Captain Chris’s Excellent GW Adventure

First trip to Hota

by Chris Eve

May 15, 2024

I’ve been sailing Eothen for two years now. She is a beautiful 24′ Cornish Crabber, a rare boat for these waters. I am a little embarrassed to admit that so far I’ve only done day sailing out of Yokohama Bayside Marina, and the furthest trip I did was a day-tip to Velasis Marina in Uraga. So this year I was determined to go a little further and spend a night somewhere away from YBM during Golden Week. Thanks to TSPS Bridge Secretary Timothy posting the sail-plans & destinations of various TSPS boats on the website, I was compelled to pursue this determination with a trip to Hota to coincide with Golden Week visits by Claude and Darren in their boats. Here is a brief story of those two days on the water:

Early start from Yokohama Bayside.
Sailing on a sea of gold.

I wanted to make the most of my visit to Hota so I set off early at 05:30 from YBM on Monday 29 April. There was no wind when I left the marina, but it was a beautiful morning with the rising sun painting the flat sea sparkling gold. I motored until I was nearing Saru-Jima (Monkey Island) off Yokoska, when the wind started to build so I raised all sails and tacked my way down towards Kannnonsaki, taking care not to stray into the traffic separation scheme. The wind continued to strengthen and just when I as nearing Kannnonsaki I was struggling, so I brought in all sail and resumed motoring.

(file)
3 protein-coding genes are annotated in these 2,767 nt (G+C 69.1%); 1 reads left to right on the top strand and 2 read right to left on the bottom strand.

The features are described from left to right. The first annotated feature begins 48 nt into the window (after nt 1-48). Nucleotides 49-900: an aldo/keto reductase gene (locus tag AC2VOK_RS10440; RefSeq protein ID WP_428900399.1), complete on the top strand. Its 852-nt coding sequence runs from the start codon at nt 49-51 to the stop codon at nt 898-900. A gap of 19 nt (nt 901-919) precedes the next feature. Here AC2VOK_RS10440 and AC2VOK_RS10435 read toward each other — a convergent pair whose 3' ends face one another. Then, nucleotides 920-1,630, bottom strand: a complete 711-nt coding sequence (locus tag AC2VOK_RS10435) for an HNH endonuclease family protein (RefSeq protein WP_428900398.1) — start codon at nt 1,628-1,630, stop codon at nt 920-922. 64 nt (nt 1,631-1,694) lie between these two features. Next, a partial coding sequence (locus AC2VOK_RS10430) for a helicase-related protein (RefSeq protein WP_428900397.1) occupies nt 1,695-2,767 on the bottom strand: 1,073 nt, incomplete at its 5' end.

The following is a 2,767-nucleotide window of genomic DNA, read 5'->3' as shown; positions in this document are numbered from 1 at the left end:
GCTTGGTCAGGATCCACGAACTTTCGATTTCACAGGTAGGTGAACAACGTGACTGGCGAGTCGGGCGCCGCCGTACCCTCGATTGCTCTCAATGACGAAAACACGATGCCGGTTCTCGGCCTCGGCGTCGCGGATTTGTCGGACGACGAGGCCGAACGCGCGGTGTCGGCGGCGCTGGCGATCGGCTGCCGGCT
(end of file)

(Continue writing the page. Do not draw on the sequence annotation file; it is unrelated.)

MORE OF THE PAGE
Big blue ship on the big blue sea under the big blue sky.
Kannonsaki lighthouse

I continued south until I was safely below the start of the traffic separation scheme, when I turned east so as to cut across the shipping traffic as near as possible at a right angle. Lucklily there was not a lot of traffic and I was able to get across without interfering with any ships.

Approaching Hota I was a little bit nervous about finding the entrance to the harbour, avoiding the fishing nets that I had been warned about, and also berthing my boat single-handed in an unfamiliar harbour. I cautiously entered Hota harbour and stood off the berths while I prepared fenders and lines, and deciding which berth to go alongside. Luckily, a boat belonging to a member of the Hota Yacht Club was moored at the end of one of the berths and the owner helped me come alongside, tie up and showed me where to pay the mooring fee. I entered 10:30 as end of passage in my log book. After tidying up, I chatted and soon became friends with my helper, Ishii-san.

Safely tied-up at Hota… Ishii-san’s yacht behind mine.

Ishii-san told me that although the Banya seafood restaurant was good, the best place to eat was the Sakaemaru restaurant on the other side of the harbour. Based on this advice, I invited Ishii-san to join me for lunch at Sakaemaru and we had a most enjoyable meal and conversation. It turns out that Ishii-san’s son is currently studying navigation in Plymouth, England, which is where I studied when I was as a cadet in the merchant navy. What a small world!

Lovely-looking Eothen!
Lunch at Sakaemaru